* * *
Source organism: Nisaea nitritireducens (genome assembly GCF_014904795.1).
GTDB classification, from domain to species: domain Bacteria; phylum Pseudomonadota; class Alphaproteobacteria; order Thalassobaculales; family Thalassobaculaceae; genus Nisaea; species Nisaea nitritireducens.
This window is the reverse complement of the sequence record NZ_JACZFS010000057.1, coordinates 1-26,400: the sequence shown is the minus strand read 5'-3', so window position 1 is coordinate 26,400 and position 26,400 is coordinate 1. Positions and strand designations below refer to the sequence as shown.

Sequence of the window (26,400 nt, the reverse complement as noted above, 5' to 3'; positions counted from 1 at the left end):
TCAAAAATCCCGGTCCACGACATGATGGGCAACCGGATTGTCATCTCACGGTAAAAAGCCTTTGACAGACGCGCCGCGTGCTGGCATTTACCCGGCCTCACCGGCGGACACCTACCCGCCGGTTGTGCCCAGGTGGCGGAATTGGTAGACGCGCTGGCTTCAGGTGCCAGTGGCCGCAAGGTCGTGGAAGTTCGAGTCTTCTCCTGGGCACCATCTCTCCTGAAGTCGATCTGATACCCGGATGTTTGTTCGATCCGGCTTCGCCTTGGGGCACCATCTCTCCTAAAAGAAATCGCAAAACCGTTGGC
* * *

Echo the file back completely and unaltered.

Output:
Source organism: Nisaea nitritireducens (genome assembly GCF_014904795.1).
GTDB classification, from domain to species: domain Bacteria; phylum Pseudomonadota; class Alphaproteobacteria; order Thalassobaculales; family Thalassobaculaceae; genus Nisaea; species Nisaea nitritireducens.
This window is the reverse complement of the sequence record NZ_JACZFS010000057.1, coordinates 1-26,400: the sequence shown is the minus strand read 5'-3', so window position 1 is coordinate 26,400 and position 26,400 is coordinate 1. Positions and strand designations below refer to the sequence as shown.

Sequence of the window (26,400 nt, the reverse complement as noted above, 5' to 3'; positions counted from 1 at the left end):
TCAAAAATCCCGGTCCACGACATGATGGGCAACCGGATTGTCATCTCACGGTAAAAAGCCTTTGACAGACGCGCCGCGTGCTGGCATTTACCCGGCCTCACCGGCGGACACCTACCCGCCGGTTGTGCCCAGGTGGCGGAATTGGTAGACGCGCTGGCTTCAGGTGCCAGTGGCCGCAAGGTCGTGGAAGTTCGAGTCTTCTCCTGGGCACCATCTCTCCTGAAGTCGATCTGATACCCGGATGTTTGTTCGATCCGGCTTCGCCTTGGGGCACCATCTCTCCTAAAAGAAATCGCAAAACCGTTGGC